Why Do America’s Riots Mirror Each Other, Generation After Generation? – Frank Rich

As some 37,000 fans streamed into Camden Yards for the Orioles–Red Sox game on the last Saturday evening in April, things were getting out of hand in Baltimore. The peaceful protests of the day were spiraling into bitter confrontations. Outside the stadium and nearby, rocks were being hurled at police and through store windows. If you’d caught these fast-breaking developments online, you might have been tempted, as I was, to flip on CNN. Cable news may not have a reliable nose for news, but it can be counted on to bear witness whenever it smells blood.

I should have known better. This was the night of the White House Correspondents’ Dinner in Washington, D.C., and the network was giving it four hours of undivided attention. Government potentates, media folk, and a modest bounty of show-business celebrities were busy posing on the Washington Hilton’s red carpet on their way to the ballroom. The news happening 40 miles up the road might as well have been in Kazakhstan. CNN didn’t cut away to on-the-ground coverage or offer the obligatory split screen. There were, however, frequent glimpses of the anchor Wolf Blitzer at a prime table down front.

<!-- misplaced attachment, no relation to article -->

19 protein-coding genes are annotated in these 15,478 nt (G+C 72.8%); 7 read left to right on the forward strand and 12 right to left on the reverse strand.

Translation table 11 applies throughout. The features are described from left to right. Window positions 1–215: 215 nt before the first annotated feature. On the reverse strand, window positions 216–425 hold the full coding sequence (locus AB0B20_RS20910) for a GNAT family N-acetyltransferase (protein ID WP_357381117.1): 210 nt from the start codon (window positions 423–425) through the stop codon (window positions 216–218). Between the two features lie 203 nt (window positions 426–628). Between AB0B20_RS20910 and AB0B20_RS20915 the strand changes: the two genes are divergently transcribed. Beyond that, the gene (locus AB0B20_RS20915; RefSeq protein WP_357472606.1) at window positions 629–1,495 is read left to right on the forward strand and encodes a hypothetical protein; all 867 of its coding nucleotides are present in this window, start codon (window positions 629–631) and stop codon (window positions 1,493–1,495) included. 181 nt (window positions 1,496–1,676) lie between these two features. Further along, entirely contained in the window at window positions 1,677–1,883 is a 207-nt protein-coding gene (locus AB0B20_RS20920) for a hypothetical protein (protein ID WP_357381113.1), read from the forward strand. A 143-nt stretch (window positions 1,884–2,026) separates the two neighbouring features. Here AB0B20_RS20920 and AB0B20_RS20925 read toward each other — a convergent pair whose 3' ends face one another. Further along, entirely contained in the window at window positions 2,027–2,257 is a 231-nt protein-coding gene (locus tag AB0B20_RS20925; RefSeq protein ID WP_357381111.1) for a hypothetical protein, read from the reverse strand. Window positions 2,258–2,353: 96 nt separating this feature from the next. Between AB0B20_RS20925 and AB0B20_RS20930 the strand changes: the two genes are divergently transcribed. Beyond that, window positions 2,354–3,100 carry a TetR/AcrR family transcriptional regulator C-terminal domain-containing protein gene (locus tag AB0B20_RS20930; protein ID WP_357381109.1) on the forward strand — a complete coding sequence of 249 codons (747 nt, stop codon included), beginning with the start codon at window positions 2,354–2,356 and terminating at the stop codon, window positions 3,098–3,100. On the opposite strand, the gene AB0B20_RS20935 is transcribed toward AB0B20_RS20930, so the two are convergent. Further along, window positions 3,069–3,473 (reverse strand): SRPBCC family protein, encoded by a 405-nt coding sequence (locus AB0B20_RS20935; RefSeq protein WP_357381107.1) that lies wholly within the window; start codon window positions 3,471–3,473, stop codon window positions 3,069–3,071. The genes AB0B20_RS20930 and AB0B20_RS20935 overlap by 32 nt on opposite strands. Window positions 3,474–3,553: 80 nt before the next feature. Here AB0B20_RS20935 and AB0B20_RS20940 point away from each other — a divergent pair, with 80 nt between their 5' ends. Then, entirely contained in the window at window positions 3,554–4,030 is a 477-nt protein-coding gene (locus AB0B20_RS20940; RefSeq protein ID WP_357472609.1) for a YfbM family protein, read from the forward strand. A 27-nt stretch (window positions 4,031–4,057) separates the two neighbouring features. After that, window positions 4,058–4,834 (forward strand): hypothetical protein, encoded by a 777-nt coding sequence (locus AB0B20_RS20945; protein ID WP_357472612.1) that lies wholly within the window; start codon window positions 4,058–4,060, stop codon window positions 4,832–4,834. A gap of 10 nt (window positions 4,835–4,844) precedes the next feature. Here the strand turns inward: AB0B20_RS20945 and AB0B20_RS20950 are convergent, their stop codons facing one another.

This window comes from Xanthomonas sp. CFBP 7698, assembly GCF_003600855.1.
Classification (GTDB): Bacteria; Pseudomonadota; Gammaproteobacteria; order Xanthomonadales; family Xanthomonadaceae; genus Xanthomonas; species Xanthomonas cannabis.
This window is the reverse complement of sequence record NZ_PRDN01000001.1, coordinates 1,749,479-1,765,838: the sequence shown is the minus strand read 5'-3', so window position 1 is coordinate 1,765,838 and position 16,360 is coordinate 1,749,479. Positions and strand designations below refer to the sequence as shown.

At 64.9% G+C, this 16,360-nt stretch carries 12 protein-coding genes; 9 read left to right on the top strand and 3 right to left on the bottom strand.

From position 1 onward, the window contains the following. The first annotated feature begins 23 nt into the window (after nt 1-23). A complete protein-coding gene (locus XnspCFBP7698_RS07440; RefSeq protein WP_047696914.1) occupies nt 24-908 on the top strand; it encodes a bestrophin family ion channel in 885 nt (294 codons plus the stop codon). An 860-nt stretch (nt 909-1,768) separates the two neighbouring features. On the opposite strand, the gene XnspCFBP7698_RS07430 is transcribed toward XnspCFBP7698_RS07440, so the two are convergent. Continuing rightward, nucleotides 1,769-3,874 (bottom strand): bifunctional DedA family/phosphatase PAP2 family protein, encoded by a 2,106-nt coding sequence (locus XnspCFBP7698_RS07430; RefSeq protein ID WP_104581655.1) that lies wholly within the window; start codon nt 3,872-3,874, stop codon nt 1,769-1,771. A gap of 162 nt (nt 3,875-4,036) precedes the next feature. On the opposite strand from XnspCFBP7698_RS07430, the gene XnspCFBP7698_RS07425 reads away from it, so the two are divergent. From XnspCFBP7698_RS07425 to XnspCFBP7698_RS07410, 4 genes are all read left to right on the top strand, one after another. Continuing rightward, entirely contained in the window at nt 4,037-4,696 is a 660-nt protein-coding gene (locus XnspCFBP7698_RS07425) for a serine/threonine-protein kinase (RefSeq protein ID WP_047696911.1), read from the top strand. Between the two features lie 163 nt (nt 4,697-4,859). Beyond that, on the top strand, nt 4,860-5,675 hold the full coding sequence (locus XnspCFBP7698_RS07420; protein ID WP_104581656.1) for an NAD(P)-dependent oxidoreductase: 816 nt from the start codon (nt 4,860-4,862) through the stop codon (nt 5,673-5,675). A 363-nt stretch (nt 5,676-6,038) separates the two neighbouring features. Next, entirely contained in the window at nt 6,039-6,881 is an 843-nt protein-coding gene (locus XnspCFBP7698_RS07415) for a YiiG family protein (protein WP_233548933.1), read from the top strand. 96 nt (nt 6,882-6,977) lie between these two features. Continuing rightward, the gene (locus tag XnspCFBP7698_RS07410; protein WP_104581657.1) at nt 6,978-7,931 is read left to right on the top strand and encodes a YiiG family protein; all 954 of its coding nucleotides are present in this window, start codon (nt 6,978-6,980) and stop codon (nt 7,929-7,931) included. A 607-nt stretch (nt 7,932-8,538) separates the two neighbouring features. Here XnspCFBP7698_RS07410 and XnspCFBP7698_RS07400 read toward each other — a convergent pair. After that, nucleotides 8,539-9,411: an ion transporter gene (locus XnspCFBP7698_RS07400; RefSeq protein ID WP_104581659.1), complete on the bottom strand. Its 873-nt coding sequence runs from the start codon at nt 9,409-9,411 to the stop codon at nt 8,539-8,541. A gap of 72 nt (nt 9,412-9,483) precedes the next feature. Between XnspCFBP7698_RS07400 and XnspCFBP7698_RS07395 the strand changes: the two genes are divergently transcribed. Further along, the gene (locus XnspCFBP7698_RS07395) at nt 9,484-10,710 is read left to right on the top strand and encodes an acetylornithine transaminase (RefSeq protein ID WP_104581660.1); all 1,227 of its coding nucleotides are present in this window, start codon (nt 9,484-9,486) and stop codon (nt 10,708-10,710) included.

Yet, if you chose, as I did, to monitor these annual revels with one eye while following the Baltimore action on Twitter, you got both up-to-the-second snapshots of the latest urban battleground and a wide shot of the cultural chasm separating official Washington from modern America’s repeated eruptions of racial unrest. That chasm is nothing new. What made this particular instance poignant was the presence in the ballroom of our first African-American president, the Magic Negro who was somehow expected to relieve a nation founded and built on slavery from the toxic burdens of centuries of history.

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